There are fears that the Farm Products Marketing Commission wants to replace final offer arbitration when growers negotiate with processors
DRESDEN, Ont. — The Farm Products Marketing Commission in Ontario continues to come under fire for its unilateral attempt to remove marketing powers from Ontario Processing Vegetable Growers.
According to agricultural economist Larry Martin, the drama that unfolded over the past four months adds substance to concern among Canadian farmers that their political influence is waning.
“This process was a clear manifestation of that fear. Left to its own, a government bureaucracy was persuaded by unknown political influences, based on (U.S. presidential candidate Donald) Trump-like economic analysis, to remove regulatory powers from an agricultural marketing agency,” Martin wrote in his report, Learnings from a Comedy of Errors, which was released Oct. 12.
“Society has granted organizations in the agricultural sector a great deal of power to regulate their markets, but society today is much less informed and sympathetic than it was in the 1940s, 1950s and 1960s when these powers were delegated.”
The OPVG is a marketing board that represents farmers who grow tomatoes, cucumbers, peas, sweet corn and other vegetables for Ontario processors. For 70 years, the organization has negotiated contract terms and prices on behalf of growers with Ontario’s processors.
In the majority of cases, contracts have been finalized through consensus.
When that fails, a process known as final offer arbitration is used to break the deadlock.
“Final offer arbitration means accepting one or the other of the parties’ final offers,” Martin said.
“This system is intended to restrain the parties from wildly unrealistic positions, and encourage them to settle. In the majority of cases, this is accomplished.”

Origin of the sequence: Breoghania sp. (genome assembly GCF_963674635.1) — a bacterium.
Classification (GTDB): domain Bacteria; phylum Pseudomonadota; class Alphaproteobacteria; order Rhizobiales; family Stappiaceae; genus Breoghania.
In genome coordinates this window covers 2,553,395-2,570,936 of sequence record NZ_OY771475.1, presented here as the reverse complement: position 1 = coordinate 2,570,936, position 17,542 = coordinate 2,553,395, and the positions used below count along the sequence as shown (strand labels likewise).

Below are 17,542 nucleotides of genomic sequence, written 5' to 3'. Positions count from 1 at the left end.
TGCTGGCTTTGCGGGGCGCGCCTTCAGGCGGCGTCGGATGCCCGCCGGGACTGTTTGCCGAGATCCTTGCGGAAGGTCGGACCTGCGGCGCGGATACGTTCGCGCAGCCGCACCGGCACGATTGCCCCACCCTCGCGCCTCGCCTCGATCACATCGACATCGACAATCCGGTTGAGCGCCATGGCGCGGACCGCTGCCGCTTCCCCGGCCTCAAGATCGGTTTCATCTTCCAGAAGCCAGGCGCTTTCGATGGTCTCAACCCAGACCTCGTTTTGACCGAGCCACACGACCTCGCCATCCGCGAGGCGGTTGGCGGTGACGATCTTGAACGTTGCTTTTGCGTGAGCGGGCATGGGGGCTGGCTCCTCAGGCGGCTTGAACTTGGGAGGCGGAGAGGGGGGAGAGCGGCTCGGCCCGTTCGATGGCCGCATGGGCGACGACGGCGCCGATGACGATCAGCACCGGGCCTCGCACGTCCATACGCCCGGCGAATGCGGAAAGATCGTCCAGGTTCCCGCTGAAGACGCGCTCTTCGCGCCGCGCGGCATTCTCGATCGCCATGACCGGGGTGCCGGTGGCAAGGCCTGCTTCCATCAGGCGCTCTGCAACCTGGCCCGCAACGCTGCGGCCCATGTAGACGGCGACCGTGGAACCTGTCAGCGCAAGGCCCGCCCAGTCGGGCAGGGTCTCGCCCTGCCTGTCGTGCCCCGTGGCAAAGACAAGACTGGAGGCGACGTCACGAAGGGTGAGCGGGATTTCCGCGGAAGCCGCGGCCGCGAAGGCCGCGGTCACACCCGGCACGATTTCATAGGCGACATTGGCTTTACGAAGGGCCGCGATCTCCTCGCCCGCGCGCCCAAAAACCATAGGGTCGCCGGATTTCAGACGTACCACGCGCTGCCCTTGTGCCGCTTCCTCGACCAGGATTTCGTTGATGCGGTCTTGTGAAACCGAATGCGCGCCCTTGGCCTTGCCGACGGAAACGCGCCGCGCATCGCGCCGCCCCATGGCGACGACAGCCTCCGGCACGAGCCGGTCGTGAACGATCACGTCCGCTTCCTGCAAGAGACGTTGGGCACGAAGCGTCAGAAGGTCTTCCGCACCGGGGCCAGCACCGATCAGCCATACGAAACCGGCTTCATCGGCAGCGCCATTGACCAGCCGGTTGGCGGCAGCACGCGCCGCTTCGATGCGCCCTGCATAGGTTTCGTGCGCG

Martin suggested the FPMC action to erode final offer arbitration may have been influenced by members of the vegetable processing community in Ontario.
“One of the frustrations in working with this industry is that senior managers who make strategic decisions for the processing companies tend not to be involved in either the annual price negotiations nor in strategic discussions about the direction of the industry.”
In contrast, the grower’s organization has taken concrete action toward improving the competitiveness of the industry, including targeted actions supporting the interests of processors, Martin said.
One OPVG study even went as far as to suggest field production could be consolidated by decreasing the number of contracts while increasing their size.
The grower organization has also introduced measures to maintain the production of tomato paste in Ontario, developed processor in-centives in an effort to move toward higher-yielding varieties and has increased yields to the point that they rival those of California growers.
Canada’s processing fruit and vegetable sector was a protected industry until the Canada-U.S. Trade Agreement was signed in 1989.
Martin said Ontario processors looking to cut costs might better focus on electricity costs — Ontario has the highest rates in North America — and labour costs.
In deciphering the FPMC’s actions, Martin drew on answers from the chair of the regulatory body to questions posed by Conservative MPP Rick Nicholls.
A particular source of consternation for Martin revolves around Geri Kamenz’s response to the question concerning the proposed industry advisory committee, which is the FPMC’s suggested alternative to final-offer arbitration.
“Kamenz says that industry advisory committees have been extremely effective in identifying and resolving supply chain issues in other commodities and cites dairy and chicken as two shining examples,” he said.
“Huh? How does an industry advisory committee in two of the most highly regulated industries lead to a conclusion that an industry advisory committee in an industry with almost no regulation will be a solution? This smacks of a conclusion searching high and low for a justification.”
Martin supports the decision by Ontario Agriculture Minister Jeff Leal to intervene by stopping the FPMC’s plans and put it on a better and more transparent track.